European Union (EU) leaders will address economic issues in the following months as the weak recovery of the EU economy has raised "significant" concerns.
"In autumn, the European Council will address the economic situation and a dedicated euro summit will be convened," European Council President Herman Van Rompuy said early Sunday at a press conference after a special EU summit.
Van Rompuy said "the situation raises significant concerns," calling for a strong focus on jobs, growth and competitiveness.
"It's important that heads of state and government will discuss employment, especially youth employment, in October in Italy, based on previous meetings in Berlin and Paris," European Commission President Jose Manual Barroso told the same press conference.
"Job creation, based on growth, is obviously at the center of our priorities," Barroso said.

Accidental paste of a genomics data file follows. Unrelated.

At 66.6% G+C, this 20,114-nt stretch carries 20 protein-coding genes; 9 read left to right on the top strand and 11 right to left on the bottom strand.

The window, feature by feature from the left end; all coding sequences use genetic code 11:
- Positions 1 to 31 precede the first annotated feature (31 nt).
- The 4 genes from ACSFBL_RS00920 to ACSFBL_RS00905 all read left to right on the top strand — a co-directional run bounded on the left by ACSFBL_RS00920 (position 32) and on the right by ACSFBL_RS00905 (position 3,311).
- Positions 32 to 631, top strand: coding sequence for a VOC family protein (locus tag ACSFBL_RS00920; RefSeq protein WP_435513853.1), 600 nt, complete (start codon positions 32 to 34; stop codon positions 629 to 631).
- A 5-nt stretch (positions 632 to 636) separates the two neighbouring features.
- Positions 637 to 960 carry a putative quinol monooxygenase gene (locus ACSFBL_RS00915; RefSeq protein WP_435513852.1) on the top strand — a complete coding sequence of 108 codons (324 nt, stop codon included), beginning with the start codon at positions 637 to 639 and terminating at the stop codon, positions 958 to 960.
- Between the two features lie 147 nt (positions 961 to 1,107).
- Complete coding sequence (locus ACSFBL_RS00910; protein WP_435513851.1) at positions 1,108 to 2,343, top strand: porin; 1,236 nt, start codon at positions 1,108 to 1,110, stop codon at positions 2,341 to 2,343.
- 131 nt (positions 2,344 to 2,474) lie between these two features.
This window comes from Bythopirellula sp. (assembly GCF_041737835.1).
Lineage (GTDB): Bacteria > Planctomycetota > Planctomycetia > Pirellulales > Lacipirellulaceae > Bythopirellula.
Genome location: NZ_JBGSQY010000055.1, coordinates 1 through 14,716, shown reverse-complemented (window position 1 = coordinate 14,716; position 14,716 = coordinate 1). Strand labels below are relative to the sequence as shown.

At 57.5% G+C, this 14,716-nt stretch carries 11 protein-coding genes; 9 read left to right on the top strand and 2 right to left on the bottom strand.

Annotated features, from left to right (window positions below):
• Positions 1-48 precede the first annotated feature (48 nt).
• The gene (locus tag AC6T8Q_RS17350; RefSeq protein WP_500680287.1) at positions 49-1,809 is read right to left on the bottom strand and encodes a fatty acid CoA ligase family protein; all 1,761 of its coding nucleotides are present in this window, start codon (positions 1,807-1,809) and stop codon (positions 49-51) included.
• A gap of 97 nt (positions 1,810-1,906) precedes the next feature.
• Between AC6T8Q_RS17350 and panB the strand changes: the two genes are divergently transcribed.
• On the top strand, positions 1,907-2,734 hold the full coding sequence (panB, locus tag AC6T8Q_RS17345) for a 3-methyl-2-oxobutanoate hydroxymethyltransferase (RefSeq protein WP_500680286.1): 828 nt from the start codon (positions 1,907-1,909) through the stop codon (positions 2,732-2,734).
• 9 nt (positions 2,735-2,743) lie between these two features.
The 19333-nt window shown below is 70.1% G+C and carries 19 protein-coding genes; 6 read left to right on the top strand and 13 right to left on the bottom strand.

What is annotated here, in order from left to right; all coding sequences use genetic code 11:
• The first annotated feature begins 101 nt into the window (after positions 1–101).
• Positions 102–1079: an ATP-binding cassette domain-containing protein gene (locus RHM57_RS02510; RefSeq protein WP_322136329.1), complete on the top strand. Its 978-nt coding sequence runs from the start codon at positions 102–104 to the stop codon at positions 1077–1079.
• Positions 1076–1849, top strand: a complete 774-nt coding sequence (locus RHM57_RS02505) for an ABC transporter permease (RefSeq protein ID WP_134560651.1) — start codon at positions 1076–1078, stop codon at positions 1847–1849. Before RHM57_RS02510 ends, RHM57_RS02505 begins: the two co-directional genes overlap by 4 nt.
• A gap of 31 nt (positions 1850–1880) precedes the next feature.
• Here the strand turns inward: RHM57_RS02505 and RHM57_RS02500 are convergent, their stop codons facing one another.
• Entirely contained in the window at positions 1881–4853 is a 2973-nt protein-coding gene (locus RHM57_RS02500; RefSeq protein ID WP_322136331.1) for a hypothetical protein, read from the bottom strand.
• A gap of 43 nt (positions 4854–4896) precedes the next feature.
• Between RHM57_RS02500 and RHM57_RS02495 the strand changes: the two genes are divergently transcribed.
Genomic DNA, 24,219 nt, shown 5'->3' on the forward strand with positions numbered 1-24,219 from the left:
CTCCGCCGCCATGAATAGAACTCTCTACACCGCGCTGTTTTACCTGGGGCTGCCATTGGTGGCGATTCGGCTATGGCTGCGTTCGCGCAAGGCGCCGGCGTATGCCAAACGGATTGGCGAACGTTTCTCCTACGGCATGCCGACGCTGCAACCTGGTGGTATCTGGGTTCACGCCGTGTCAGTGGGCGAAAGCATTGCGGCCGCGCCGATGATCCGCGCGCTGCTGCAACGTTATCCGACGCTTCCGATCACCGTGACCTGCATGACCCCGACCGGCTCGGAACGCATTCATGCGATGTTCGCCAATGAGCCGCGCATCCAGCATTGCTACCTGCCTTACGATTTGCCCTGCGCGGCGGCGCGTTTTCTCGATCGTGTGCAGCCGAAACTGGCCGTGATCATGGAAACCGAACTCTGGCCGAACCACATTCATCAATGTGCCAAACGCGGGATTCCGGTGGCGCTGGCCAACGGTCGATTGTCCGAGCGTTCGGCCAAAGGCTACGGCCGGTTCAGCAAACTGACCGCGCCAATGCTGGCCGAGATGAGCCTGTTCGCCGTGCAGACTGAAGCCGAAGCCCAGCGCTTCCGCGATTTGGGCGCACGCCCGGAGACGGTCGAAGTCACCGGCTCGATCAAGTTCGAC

The eurozone's annual inflation rate dropped to 0.3 percent in August, from 0.4 percent in July, according to a flash estimate issued Friday by Eurostat, the EU statistical office.
The figure was well below the European Central Bank's target of 2 percent, and indicated a danger of deflation, analysts said.
The eurozone seasonally-adjusted unemployment rate was still as high as 11.6 percent in July, falling slightly from 11.9 percent in the same month of last year.
Meanwhile, the unemployment rate in the 28-member bloc was stable at 10.2 percent in July.
EU leaders gathered in Brussels Saturday to decide top EU positions and discuss further sanctions against Russia over Ukraine.
Polish Prime Minister Donald Tusk was elected as new European Council president, and Italian Foreign Minister Federica Mogherini was appointed the bloc's high representative for foreign affairs and security policy.
The leaders decided to give one week for Moscow to de-escalate the Ukraine crisis, otherwise they will impose tougher sanctions on Russia.
Some EU member states, however, feared the sanctions would damage their economies.
Earlier this month, Moscow has imposed restrictions on imports of meat, vegetables and fruits, milk and milk products from the EU for a year, to hit back against the EU sanctions.
The food ban has great impact on the EU farming sector and the bloc has to take supportive measures including financial aid to its farmers.